39 Identification of similar articles Vector Space can be used to identify similar articles. Size matters - some unexpected results. GLOIRE, GLORIEUX, GLORIEUSEMENT, Voltaire, VANITÉ, NA, [Ethics] [0.539] VOLUPTÉ, NA, [Ethics] [0.514] FLATEUR, Jaucourt, [Ethics] [0.513] GOUVERNANTE denfans, Lefebvre, [0.511] CHRISTIANISME, NA, [Theology| Political science] [0.502] PAU, Jaucourt, [Modern geography] [0.493] PAU: birthplace of Henri IV.

40 VSM: Strengths/Limitations Well understood. Standard and robust. Many applications: kNN classifiers, clustering, topic segmentation. Assigns a numeric score which can be used with other measures (e.g., edit distance of headword) Numerous extensions and modifications : Latent Semantic Analysis, etc. Bag of words: no notion of text order. Requires identification of documents or block: articles. Not suitable for running text. Cannot identify smaller borrowings in longer texts. Similarity can reflect topic, subject, or theme, unrelated toborrowing or reuse.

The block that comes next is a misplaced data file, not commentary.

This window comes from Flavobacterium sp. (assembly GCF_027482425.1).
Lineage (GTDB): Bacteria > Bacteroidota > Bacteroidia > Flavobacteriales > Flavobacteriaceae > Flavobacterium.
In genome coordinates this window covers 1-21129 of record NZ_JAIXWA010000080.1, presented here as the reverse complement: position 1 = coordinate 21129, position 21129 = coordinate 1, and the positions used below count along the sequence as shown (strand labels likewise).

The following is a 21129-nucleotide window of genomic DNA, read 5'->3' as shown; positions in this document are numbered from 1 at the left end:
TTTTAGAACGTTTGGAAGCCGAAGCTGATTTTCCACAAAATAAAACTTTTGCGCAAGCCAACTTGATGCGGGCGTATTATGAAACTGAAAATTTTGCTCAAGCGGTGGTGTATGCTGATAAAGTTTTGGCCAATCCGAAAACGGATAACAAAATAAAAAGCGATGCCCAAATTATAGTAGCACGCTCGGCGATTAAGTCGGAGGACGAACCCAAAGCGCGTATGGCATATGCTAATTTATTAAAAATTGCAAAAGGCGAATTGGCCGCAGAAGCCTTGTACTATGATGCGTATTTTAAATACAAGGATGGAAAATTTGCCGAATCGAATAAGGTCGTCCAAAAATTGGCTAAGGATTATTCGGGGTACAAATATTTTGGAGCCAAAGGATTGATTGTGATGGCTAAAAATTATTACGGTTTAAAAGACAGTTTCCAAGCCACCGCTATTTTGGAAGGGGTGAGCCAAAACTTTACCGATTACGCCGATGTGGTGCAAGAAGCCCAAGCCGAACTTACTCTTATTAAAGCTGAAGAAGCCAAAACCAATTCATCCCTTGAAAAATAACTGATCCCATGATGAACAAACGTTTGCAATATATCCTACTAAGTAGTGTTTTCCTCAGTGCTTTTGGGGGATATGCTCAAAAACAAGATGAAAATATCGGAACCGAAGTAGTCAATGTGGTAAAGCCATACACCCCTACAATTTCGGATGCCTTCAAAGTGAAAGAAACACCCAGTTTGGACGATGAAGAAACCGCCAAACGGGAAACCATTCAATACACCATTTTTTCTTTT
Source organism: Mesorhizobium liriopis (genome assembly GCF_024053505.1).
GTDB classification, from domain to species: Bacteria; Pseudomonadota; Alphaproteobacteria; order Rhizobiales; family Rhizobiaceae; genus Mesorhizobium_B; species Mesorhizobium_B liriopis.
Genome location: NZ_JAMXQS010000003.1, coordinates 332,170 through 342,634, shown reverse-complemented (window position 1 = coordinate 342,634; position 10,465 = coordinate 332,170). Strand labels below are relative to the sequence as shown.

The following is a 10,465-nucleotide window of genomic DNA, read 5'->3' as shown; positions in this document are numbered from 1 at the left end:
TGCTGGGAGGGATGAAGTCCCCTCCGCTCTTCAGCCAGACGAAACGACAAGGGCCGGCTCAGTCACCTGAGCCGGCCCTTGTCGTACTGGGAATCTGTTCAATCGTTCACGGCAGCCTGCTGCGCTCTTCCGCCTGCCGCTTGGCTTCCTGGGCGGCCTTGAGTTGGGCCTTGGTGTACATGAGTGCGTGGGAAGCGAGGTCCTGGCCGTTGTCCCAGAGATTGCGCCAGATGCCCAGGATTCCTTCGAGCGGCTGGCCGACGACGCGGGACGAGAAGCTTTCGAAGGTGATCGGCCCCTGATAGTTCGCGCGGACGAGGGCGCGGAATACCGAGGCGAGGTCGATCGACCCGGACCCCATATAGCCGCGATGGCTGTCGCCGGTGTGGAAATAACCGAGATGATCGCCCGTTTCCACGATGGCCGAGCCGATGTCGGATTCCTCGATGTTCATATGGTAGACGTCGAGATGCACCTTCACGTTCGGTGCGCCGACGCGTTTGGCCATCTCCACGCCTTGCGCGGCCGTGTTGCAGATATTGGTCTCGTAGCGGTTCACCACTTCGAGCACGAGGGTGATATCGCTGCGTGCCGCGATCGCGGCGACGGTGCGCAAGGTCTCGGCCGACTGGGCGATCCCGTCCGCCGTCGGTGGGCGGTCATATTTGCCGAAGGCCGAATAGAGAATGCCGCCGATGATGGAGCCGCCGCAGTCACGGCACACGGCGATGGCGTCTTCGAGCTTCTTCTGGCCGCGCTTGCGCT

41 Topic Modeling and LDA Topic modeling is a probabilistic method to classify text using distributions over words. In statistics, latent Dirichlet allocation (LDA) is a generative model that allows sets of observations to be explained by unobserved groups that explain why some parts of the data are similar. This method of analyzing text was first demonstrated by David Blei, Andrew Ng and Michael Jordan in Johann Peter Gustav Lejeune Dirichlet

42 What does LDA do? LDA is an unsupervised word clusterer and classifier. Preliminary assumption : each text is a combination of several topics. Each document is given a classification with a ranking of the most important topics. LDA generates distributions over words, or topics, from the text and classifies the corpus accordingly. dieu ame monde etre nature matiere esprit chose homme substance principe corps univers philosophe systeme idee intelligence eternite rien divine existence creature